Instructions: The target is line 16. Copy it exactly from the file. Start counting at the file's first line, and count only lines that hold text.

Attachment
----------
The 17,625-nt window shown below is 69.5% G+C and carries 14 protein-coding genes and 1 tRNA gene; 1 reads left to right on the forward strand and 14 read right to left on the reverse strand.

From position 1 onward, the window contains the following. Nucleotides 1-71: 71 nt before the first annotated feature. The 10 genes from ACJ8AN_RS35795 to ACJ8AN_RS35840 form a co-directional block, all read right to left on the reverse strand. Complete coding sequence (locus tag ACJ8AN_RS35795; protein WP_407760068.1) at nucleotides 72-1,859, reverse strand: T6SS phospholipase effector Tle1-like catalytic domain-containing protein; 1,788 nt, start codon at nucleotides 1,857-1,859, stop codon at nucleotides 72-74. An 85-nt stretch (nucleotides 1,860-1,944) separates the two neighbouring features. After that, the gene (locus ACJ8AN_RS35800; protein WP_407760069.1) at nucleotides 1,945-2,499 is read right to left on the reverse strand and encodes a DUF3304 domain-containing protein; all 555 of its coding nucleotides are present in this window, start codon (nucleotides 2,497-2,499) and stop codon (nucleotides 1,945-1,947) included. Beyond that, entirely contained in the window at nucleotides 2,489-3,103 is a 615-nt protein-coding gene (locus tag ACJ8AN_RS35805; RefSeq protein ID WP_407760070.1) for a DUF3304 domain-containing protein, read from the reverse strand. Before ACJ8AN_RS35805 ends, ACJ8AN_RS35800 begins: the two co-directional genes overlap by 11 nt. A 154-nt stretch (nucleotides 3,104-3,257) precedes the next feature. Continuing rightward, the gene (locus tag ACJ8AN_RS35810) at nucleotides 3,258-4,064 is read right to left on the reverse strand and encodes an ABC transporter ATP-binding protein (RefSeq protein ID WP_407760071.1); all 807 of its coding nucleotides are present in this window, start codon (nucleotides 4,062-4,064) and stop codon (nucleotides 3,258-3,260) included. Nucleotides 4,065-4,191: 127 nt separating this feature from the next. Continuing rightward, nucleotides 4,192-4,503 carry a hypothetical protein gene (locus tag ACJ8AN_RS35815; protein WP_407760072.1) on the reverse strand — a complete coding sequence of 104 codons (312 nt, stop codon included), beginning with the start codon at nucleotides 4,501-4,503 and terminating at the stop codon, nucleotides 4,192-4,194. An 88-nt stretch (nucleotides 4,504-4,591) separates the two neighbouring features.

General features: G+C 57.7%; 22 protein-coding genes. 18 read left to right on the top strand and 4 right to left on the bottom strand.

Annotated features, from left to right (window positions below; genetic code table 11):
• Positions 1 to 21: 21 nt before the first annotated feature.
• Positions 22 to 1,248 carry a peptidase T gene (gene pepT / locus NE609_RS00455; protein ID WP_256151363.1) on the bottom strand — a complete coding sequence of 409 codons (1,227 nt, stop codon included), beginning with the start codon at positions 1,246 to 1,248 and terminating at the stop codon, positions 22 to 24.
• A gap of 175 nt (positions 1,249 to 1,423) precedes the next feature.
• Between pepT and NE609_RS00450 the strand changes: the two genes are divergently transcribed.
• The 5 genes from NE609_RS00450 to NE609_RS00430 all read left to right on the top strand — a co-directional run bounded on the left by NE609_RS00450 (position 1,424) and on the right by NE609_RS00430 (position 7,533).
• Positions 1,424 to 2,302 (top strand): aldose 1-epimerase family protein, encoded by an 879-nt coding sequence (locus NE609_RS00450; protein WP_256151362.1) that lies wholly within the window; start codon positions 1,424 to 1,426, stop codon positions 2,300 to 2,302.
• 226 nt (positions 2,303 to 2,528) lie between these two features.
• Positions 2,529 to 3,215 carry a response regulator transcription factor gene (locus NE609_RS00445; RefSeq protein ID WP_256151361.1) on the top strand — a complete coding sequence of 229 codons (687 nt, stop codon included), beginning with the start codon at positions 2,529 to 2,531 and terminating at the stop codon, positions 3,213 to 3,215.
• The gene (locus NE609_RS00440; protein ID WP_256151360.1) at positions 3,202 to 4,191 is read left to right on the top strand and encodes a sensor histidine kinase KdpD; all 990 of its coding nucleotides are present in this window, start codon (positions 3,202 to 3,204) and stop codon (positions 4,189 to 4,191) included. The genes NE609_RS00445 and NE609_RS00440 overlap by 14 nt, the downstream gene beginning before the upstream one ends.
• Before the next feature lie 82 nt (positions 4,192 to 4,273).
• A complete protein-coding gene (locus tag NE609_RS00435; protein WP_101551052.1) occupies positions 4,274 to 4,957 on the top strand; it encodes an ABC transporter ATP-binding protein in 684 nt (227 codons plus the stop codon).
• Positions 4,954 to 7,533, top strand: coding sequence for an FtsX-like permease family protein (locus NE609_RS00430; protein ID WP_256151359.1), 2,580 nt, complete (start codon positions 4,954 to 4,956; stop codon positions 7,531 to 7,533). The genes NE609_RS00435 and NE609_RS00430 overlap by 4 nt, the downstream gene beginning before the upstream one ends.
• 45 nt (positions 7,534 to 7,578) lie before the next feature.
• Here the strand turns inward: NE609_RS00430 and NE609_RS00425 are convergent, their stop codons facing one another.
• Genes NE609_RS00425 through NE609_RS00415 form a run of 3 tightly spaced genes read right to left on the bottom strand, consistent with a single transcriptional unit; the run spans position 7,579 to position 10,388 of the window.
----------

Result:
• Positions 4,954 to 7,533, top strand: coding sequence for an FtsX-like permease family protein (locus NE609_RS00430; protein ID WP_256151359.1), 2,580 nt, complete (start codon positions 4,954 to 4,956; stop codon positions 7,531 to 7,533). The genes NE609_RS00435 and NE609_RS00430 overlap by 4 nt, the downstream gene beginning before the upstream one ends.